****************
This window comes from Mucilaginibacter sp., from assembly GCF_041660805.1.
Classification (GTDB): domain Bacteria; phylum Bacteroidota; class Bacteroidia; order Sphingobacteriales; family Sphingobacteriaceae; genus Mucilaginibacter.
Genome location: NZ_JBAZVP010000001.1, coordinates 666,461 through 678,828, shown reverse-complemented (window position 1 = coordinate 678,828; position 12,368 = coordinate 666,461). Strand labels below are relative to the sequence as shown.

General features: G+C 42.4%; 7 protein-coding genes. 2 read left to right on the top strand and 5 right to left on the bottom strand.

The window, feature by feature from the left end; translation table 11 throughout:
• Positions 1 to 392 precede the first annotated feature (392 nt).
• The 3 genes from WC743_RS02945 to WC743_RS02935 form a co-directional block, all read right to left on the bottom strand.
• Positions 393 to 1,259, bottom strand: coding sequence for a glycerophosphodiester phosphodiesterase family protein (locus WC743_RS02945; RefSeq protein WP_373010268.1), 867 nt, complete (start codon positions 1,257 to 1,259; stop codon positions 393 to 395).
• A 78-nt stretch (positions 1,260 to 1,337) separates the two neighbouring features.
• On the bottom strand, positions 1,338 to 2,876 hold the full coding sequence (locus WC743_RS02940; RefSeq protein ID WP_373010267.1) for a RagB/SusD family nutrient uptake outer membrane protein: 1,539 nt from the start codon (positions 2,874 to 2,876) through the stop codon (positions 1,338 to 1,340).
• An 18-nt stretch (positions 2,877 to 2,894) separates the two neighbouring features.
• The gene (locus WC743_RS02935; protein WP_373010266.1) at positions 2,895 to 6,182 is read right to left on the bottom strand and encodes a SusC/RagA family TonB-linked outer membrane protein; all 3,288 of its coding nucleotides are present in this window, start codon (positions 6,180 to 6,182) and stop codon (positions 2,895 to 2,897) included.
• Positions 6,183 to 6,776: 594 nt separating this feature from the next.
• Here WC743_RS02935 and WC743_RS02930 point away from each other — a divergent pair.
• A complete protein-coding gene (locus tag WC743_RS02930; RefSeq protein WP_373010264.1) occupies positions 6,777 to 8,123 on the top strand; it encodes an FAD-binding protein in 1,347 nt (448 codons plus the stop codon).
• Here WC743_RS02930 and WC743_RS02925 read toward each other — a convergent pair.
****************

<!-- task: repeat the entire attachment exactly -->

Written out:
This window comes from Mucilaginibacter sp., from assembly GCF_041660805.1.
Classification (GTDB): domain Bacteria; phylum Bacteroidota; class Bacteroidia; order Sphingobacteriales; family Sphingobacteriaceae; genus Mucilaginibacter.
Genome location: NZ_JBAZVP010000001.1, coordinates 666,461 through 678,828, shown reverse-complemented (window position 1 = coordinate 678,828; position 12,368 = coordinate 666,461). Strand labels below are relative to the sequence as shown.

General features: G+C 42.4%; 7 protein-coding genes. 2 read left to right on the top strand and 5 right to left on the bottom strand.

The window, feature by feature from the left end; translation table 11 throughout:
• Positions 1 to 392 precede the first annotated feature (392 nt).
• The 3 genes from WC743_RS02945 to WC743_RS02935 form a co-directional block, all read right to left on the bottom strand.
• Positions 393 to 1,259, bottom strand: coding sequence for a glycerophosphodiester phosphodiesterase family protein (locus WC743_RS02945; RefSeq protein WP_373010268.1), 867 nt, complete (start codon positions 1,257 to 1,259; stop codon positions 393 to 395).
• A 78-nt stretch (positions 1,260 to 1,337) separates the two neighbouring features.
• On the bottom strand, positions 1,338 to 2,876 hold the full coding sequence (locus WC743_RS02940; RefSeq protein ID WP_373010267.1) for a RagB/SusD family nutrient uptake outer membrane protein: 1,539 nt from the start codon (positions 2,874 to 2,876) through the stop codon (positions 1,338 to 1,340).
• An 18-nt stretch (positions 2,877 to 2,894) separates the two neighbouring features.
• The gene (locus WC743_RS02935; protein WP_373010266.1) at positions 2,895 to 6,182 is read right to left on the bottom strand and encodes a SusC/RagA family TonB-linked outer membrane protein; all 3,288 of its coding nucleotides are present in this window, start codon (positions 6,180 to 6,182) and stop codon (positions 2,895 to 2,897) included.
• Positions 6,183 to 6,776: 594 nt separating this feature from the next.
• Here WC743_RS02935 and WC743_RS02930 point away from each other — a divergent pair.
• A complete protein-coding gene (locus tag WC743_RS02930; RefSeq protein WP_373010264.1) occupies positions 6,777 to 8,123 on the top strand; it encodes an FAD-binding protein in 1,347 nt (448 codons plus the stop codon).
• Here WC743_RS02930 and WC743_RS02925 read toward each other — a convergent pair.